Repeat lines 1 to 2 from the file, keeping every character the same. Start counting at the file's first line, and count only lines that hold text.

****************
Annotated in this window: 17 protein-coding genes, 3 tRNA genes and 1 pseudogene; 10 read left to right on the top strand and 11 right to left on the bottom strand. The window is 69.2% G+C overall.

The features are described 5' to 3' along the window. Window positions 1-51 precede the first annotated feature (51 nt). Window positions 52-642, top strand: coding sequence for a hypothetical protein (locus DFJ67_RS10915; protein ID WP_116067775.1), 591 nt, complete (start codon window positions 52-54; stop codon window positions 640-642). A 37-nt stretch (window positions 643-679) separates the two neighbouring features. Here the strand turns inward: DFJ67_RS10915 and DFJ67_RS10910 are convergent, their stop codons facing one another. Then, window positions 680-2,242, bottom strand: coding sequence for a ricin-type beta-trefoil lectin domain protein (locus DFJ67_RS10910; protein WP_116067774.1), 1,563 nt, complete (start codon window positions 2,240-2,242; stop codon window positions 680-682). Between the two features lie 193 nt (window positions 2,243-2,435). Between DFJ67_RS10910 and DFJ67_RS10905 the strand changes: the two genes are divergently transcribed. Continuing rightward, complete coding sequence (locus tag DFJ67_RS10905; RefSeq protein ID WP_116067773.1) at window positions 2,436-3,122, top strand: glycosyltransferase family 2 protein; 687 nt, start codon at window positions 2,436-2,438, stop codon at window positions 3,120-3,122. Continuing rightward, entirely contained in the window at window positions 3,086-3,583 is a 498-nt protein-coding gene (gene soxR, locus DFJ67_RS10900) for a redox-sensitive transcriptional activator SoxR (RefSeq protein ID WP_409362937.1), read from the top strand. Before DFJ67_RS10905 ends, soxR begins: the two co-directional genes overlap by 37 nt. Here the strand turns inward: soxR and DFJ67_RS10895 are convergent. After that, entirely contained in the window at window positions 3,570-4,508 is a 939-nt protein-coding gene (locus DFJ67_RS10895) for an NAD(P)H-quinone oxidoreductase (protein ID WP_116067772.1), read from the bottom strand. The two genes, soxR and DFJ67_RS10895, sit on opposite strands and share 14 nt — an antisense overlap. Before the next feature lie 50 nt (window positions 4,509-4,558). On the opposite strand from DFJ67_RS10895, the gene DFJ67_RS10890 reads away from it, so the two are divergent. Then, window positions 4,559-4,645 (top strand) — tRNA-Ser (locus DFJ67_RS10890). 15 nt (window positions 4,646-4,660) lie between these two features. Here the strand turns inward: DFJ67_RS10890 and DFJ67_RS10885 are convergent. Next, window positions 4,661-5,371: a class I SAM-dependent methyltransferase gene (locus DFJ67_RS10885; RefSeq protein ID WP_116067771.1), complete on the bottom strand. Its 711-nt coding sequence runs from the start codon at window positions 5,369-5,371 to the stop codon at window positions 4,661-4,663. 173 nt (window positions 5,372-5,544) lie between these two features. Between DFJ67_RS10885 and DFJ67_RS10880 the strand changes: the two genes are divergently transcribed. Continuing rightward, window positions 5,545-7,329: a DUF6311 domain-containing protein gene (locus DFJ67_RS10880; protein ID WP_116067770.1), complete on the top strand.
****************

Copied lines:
Annotated in this window: 17 protein-coding genes, 3 tRNA genes and 1 pseudogene; 10 read left to right on the top strand and 11 right to left on the bottom strand. The window is 69.2% G+C overall.

The features are described 5' to 3' along the window. Window positions 1-51 precede the first annotated feature (51 nt). Window positions 52-642, top strand: coding sequence for a hypothetical protein (locus DFJ67_RS10915; protein ID WP_116067775.1), 591 nt, complete (start codon window positions 52-54; stop codon window positions 640-642). A 37-nt stretch (window positions 643-679) separates the two neighbouring features. Here the strand turns inward: DFJ67_RS10915 and DFJ67_RS10910 are convergent, their stop codons facing one another. Then, window positions 680-2,242, bottom strand: coding sequence for a ricin-type beta-trefoil lectin domain protein (locus DFJ67_RS10910; protein WP_116067774.1), 1,563 nt, complete (start codon window positions 2,240-2,242; stop codon window positions 680-682). Between the two features lie 193 nt (window positions 2,243-2,435). Between DFJ67_RS10910 and DFJ67_RS10905 the strand changes: the two genes are divergently transcribed. Continuing rightward, complete coding sequence (locus tag DFJ67_RS10905; RefSeq protein ID WP_116067773.1) at window positions 2,436-3,122, top strand: glycosyltransferase family 2 protein; 687 nt, start codon at window positions 2,436-2,438, stop codon at window positions 3,120-3,122. Continuing rightward, entirely contained in the window at window positions 3,086-3,583 is a 498-nt protein-coding gene (gene soxR, locus DFJ67_RS10900) for a redox-sensitive transcriptional activator SoxR (RefSeq protein ID WP_409362937.1), read from the top strand. Before DFJ67_RS10905 ends, soxR begins: the two co-directional genes overlap by 37 nt. Here the strand turns inward: soxR and DFJ67_RS10895 are convergent. After that, entirely contained in the window at window positions 3,570-4,508 is a 939-nt protein-coding gene (locus DFJ67_RS10895) for an NAD(P)H-quinone oxidoreductase (protein ID WP_116067772.1), read from the bottom strand. The two genes, soxR and DFJ67_RS10895, sit on opposite strands and share 14 nt — an antisense overlap. Before the next feature lie 50 nt (window positions 4,509-4,558). On the opposite strand from DFJ67_RS10895, the gene DFJ67_RS10890 reads away from it, so the two are divergent. Then, window positions 4,559-4,645 (top strand) — tRNA-Ser (locus DFJ67_RS10890). 15 nt (window positions 4,646-4,660) lie between these two features. Here the strand turns inward: DFJ67_RS10890 and DFJ67_RS10885 are convergent. Next, window positions 4,661-5,371: a class I SAM-dependent methyltransferase gene (locus DFJ67_RS10885; RefSeq protein ID WP_116067771.1), complete on the bottom strand. Its 711-nt coding sequence runs from the start codon at window positions 5,369-5,371 to the stop codon at window positions 4,661-4,663. 173 nt (window positions 5,372-5,544) lie between these two features. Between DFJ67_RS10885 and DFJ67_RS10880 the strand changes: the two genes are divergently transcribed. Continuing rightward, window positions 5,545-7,329: a DUF6311 domain-containing protein gene (locus DFJ67_RS10880; protein ID WP_116067770.1), complete on the top strand.